13 Non-Income Measures: Gender Equality in Education Source: Online Atlas of the MDGs (World Bank)

14 Non-Income Measures: Women in wage employment Source: Online Atlas of the MDGs (World Bank)

15 Non-Income Measures: Measuring Empowerment Empowerment: expansion of capabilities of poor to participate in, negotiate with and influence institutions that affect their lives Institutional Climate Social and political structures Individual assets and capabilities Collective assets and capabilities Empowerment is difficult to measure quantitatively and benefits from a mixed method approach: Access to most assets can be measured by indicators (but qualitative methods better at evaluating psychological, social assets) Institutional context can be only partially measured by indicators, and is better grasped through use of qualitative/mixed methods.

16 Empowerment indicators (results further explored through focus groups) included: Control over assets (husband, self, joint, others) Participation in village meetings and elections (& if not, why not) Participation in household decision making (husband, self, joint, others) about expenditures, children, joining organizations Autonomy (visiting & purchases) Domestic violence Measuring women’s empowerment in Bangladesh

17 Areas of New Analysis: Measuring Inequality of Opportunities The Human Opportunity Index (HOI) measures differences in opportunity among children. The HOI synthesizes both the absolute level of basic opportunities in a society and how equitably those opportunities are distributed. As the answers are aggregated across services, children and circumstances, a picture arises of how equitable (or not) a society is.

18 Areas of New Analysis: Human Opportunity Index

19 Measuring Equality of Opportunity – within countries

20 Areas of New Analysis: Measuring Service Delivery Service delivery information may be used to increase accountability  Administrative data, facility surveys, PETs Data may be used to deepen our understanding of poverty and inequality and target policy responses  Linking LSMS and facility surveys Careful evaluation aimed at answering key questions of design and the resulting effects can be used to increase the effectiveness of existing programs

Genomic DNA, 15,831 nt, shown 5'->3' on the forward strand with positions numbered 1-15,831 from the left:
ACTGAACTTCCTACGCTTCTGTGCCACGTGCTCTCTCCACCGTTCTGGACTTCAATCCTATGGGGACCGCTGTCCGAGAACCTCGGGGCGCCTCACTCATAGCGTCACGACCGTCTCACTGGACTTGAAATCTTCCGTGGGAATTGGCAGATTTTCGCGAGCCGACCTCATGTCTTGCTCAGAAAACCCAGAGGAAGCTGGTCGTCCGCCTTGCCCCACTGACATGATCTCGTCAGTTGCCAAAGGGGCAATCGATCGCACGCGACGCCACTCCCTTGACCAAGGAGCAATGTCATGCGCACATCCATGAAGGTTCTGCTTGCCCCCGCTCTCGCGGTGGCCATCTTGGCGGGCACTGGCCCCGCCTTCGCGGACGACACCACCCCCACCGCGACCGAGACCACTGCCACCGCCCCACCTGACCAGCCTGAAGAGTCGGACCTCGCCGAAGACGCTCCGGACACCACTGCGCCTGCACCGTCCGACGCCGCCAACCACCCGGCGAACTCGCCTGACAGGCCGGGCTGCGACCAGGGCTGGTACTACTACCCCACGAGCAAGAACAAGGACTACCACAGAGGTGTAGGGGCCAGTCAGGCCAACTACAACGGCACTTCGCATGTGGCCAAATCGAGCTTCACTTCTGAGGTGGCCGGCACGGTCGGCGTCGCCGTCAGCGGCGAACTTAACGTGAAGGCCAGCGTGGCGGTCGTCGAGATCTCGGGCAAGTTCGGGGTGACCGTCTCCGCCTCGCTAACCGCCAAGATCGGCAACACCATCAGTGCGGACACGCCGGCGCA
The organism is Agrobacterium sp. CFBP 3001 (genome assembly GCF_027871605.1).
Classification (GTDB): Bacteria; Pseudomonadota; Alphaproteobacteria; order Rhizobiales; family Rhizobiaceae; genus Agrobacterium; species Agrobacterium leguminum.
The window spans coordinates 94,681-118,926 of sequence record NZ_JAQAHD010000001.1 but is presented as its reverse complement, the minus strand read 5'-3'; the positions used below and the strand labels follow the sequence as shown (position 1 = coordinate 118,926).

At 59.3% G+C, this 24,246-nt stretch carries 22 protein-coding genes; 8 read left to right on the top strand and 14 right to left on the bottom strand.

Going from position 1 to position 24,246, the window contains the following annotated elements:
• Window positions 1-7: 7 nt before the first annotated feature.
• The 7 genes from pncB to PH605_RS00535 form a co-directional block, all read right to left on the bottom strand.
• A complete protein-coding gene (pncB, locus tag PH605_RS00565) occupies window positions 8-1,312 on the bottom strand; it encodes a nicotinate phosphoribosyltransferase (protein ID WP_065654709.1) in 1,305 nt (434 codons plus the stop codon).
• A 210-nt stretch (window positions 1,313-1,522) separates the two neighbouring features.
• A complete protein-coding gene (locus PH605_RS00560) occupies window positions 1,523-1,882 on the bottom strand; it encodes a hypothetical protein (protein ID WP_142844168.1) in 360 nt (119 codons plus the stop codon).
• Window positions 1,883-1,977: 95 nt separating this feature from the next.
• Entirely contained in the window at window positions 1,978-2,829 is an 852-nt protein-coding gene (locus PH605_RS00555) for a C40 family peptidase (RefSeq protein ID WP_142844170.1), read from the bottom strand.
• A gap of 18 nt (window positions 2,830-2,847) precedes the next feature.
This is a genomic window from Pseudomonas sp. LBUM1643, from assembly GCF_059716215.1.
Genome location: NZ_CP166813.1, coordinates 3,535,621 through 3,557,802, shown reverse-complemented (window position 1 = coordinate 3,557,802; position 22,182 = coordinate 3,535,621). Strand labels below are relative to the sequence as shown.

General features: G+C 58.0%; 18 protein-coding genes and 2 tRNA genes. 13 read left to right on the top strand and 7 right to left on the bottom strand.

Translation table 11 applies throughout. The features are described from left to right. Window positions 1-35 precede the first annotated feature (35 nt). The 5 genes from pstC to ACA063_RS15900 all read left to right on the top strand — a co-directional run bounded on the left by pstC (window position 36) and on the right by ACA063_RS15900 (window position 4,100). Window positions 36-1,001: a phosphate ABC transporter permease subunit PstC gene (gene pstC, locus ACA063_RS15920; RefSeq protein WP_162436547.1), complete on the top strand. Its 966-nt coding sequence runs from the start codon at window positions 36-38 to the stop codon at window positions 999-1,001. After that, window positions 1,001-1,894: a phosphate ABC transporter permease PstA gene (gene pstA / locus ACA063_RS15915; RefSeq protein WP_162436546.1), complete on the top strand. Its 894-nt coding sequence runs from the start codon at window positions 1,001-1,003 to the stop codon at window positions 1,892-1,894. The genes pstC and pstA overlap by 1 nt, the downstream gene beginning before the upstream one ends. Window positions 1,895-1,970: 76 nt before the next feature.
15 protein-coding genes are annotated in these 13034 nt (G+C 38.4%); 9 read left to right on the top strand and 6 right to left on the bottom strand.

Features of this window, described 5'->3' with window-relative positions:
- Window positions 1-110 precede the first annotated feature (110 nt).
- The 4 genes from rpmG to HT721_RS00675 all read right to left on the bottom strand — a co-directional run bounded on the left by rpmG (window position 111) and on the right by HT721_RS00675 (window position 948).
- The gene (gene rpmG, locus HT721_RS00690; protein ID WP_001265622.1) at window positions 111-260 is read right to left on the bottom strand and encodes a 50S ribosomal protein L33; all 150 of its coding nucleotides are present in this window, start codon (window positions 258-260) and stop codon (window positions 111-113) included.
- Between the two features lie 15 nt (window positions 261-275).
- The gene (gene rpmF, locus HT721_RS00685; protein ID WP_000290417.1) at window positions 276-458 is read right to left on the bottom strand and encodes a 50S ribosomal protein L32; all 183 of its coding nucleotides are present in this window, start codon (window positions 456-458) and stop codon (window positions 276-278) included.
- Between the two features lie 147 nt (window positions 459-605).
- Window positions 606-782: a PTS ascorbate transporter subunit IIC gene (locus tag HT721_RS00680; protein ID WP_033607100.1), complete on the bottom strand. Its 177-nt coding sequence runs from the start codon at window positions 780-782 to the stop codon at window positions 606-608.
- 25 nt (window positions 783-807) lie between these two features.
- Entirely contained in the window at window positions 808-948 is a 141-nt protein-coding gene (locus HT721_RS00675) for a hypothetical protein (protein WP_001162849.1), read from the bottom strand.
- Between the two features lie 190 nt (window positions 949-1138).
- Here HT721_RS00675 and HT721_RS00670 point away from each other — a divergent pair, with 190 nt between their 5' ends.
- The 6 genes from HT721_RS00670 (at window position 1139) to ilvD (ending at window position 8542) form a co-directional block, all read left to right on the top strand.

21 21 Measuring Service Delivery - Teacher Absence Map (Public Schools) Source: Kremer, Muralidharan, Chaudhury, Hammer, and Rogers “Teacher Absence in India.”

22 Areas of New Analysis: Poverty Maps Each dot is randomly placed within a DS unit and represents 500 poor persons Poverty HeadcountAccessibility IndexDistribution of the Poor Poverty maps can improve policy design: Understanding spatial pattern of poverty and correlates Targeting programs and funding Monitoring progress and communicating results

23 Country level statistical and monitoring systems Country’s statistical capacity is critical Not only for tracking indicators But for supporting rational decision making, policy design and implementation But for results, must link M&E to strategy and budget To have an impact, monitoring and evaluation data must be used for policy formulation and budgeting Requires strong political leadership, coordination, and dissemination of results Basics first Focus on strengthening and harmonizing existing processes Don’t rely on technical fixes alone Create demand among policy makers and stakeholders

24 Country level M&E Systems: Lessons from Uganda M&E results can have big impacts Public Expenditure Tracking Survey (PETS) used in 1996 to identify leakage in funding flow to primary school Found only 13% of funds reached schools in Greater transparency increase flow to 80-90% in Build on existing systems National Integrated M&E System (NIMES) created to coordinate and harmonize 16+ existing systems Intended to relieve data-collection burden and reduce multiplicity of performance indicators Link strategy and budget processes Poverty Action Fund (PAF) links Poverty Reduction Strategy priorities to budget

25 THANK YOU


Download ppt "Challenges of Measuring Poverty Reduction and Equality: Using statistics to assess results Ana Revenga Director, Poverty Reduction Group World Bank Stockholm."

Similar presentations


Ads by Google